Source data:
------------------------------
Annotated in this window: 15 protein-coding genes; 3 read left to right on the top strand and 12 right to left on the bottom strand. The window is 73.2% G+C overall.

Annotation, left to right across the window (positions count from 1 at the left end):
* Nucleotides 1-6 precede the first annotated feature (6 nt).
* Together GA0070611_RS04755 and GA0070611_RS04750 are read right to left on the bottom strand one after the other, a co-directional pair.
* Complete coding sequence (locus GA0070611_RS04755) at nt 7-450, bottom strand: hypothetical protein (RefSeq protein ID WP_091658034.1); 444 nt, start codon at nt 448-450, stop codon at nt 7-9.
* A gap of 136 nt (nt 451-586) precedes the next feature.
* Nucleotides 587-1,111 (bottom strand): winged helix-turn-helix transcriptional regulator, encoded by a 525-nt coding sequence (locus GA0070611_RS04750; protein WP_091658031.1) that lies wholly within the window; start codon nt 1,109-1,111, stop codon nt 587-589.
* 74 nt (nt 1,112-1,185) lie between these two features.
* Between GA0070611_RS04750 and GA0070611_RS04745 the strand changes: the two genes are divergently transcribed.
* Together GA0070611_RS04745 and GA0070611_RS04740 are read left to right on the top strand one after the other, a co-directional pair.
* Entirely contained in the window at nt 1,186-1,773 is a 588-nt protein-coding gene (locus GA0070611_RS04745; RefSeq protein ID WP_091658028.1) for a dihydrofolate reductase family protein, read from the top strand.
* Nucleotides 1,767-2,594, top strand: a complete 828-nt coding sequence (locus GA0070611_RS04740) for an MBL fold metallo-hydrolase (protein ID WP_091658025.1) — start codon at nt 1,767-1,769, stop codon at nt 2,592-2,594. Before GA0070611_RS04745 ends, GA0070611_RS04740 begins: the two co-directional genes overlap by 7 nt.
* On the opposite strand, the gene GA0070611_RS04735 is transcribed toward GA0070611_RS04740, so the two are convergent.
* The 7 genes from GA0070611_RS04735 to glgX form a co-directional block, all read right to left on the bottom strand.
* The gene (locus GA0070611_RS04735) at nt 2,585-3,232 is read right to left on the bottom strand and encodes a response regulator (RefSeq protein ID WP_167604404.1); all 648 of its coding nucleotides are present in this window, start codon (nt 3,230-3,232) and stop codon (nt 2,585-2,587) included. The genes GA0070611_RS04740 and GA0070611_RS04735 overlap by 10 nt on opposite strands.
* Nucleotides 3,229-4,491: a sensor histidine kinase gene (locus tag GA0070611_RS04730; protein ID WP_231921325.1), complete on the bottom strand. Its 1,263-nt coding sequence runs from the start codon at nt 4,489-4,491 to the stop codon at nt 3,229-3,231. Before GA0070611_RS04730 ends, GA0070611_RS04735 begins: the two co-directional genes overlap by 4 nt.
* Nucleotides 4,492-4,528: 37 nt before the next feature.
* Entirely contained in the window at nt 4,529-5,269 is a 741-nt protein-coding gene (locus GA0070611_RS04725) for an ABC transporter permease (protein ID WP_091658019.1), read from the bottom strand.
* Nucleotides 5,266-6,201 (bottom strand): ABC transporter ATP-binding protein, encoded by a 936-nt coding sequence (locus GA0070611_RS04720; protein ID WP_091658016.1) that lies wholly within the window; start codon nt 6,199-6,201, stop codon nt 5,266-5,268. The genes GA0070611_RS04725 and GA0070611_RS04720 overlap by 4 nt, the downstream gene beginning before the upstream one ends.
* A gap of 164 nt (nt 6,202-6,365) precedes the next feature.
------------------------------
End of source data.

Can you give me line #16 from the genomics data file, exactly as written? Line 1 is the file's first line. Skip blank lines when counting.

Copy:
* Nucleotides 3,229-4,491: a sensor histidine kinase gene (locus tag GA0070611_RS04730; protein ID WP_231921325.1), complete on the bottom strand. Its 1,263-nt coding sequence runs from the start codon at nt 4,489-4,491 to the stop codon at nt 3,229-3,231. Before GA0070611_RS04730 ends, GA0070611_RS04735 begins: the two co-directional genes overlap by 4 nt.